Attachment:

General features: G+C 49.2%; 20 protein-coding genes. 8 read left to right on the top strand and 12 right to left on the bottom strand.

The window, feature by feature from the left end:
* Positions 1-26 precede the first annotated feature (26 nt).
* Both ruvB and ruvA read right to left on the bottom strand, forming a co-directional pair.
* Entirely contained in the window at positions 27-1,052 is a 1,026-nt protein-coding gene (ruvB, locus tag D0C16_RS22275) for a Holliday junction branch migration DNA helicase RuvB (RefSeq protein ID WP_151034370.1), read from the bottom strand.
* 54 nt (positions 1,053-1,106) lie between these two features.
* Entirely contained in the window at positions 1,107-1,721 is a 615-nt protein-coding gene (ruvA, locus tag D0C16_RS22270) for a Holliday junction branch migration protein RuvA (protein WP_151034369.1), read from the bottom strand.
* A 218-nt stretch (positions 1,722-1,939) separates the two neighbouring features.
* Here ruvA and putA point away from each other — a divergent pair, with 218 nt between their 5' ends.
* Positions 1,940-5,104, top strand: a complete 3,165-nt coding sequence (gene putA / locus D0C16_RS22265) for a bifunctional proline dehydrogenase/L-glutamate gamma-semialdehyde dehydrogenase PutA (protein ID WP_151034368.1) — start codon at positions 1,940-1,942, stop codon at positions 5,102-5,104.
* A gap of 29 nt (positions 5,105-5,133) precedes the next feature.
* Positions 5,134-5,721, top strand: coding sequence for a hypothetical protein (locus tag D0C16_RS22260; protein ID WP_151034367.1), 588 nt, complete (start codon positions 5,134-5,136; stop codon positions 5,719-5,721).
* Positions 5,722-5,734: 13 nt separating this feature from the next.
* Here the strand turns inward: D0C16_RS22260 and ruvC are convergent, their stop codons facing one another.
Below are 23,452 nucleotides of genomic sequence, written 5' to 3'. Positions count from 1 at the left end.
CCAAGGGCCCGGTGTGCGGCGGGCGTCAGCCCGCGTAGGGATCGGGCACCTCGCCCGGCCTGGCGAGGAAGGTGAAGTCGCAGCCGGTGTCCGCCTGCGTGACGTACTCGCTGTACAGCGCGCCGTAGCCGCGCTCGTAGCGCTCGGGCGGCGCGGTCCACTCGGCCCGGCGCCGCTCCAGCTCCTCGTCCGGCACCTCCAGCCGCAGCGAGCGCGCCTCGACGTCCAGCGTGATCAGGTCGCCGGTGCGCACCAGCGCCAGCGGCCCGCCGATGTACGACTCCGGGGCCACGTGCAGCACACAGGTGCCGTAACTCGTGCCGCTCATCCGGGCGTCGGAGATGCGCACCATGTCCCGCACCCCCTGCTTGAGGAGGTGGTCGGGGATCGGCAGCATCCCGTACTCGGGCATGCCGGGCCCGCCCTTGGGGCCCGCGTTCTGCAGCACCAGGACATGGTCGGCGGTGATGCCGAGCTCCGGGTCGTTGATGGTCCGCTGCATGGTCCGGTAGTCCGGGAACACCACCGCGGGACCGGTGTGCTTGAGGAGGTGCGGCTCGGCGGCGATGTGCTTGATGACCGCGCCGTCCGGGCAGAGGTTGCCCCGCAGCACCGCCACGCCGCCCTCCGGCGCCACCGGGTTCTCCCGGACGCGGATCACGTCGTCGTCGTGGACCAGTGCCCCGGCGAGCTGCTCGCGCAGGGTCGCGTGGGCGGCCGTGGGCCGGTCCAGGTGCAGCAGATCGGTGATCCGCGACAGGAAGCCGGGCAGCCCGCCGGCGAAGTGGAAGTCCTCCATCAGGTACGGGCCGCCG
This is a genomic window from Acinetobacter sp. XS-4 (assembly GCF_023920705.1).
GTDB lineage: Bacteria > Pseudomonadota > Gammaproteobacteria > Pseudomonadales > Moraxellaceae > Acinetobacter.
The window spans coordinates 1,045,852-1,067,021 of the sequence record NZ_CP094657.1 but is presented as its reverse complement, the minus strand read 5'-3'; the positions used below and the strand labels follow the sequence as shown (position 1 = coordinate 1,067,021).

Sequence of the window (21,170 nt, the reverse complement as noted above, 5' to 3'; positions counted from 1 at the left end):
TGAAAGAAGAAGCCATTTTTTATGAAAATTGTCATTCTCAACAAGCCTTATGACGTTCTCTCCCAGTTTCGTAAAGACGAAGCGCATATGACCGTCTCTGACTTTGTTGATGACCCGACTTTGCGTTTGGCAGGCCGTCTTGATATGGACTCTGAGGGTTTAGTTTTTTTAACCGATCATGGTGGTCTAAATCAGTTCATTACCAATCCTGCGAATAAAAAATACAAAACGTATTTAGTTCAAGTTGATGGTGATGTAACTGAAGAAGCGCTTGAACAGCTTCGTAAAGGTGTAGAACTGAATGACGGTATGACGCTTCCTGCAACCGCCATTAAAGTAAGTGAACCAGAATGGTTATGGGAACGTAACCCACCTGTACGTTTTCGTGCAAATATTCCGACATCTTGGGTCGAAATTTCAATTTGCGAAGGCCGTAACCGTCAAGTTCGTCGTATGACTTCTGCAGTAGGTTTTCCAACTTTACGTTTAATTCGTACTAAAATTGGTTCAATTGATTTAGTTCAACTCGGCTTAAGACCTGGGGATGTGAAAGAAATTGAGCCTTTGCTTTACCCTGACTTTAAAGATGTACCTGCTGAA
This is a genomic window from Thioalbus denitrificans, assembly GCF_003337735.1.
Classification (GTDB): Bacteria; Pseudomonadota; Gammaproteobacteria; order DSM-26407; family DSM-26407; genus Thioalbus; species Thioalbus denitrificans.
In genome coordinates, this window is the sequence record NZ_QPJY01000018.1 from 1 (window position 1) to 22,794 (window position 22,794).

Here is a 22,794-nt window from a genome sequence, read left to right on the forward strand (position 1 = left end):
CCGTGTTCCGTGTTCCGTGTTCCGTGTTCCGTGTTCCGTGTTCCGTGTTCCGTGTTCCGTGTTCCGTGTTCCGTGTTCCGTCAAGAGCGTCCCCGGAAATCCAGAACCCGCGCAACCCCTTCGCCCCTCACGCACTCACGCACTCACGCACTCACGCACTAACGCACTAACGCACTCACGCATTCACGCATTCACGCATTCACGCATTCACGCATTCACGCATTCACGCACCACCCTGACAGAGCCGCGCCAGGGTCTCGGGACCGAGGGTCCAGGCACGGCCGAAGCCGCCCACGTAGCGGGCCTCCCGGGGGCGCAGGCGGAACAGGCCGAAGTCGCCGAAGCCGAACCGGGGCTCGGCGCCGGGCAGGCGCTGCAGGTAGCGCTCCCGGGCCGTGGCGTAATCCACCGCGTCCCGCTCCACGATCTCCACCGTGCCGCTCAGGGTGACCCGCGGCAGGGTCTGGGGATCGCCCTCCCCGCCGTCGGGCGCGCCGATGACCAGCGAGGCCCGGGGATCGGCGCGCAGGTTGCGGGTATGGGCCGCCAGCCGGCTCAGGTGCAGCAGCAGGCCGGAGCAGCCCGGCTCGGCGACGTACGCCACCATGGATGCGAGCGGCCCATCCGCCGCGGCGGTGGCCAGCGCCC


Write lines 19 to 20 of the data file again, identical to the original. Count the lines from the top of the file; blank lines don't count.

The window spans coordinates 1,045,852-1,067,021 of the sequence record NZ_CP094657.1 but is presented as its reverse complement, the minus strand read 5'-3'; the positions used below and the strand labels follow the sequence as shown (position 1 = coordinate 1,067,021).

Sequence of the window (21,170 nt, the reverse complement as noted above, 5' to 3'; positions counted from 1 at the left end):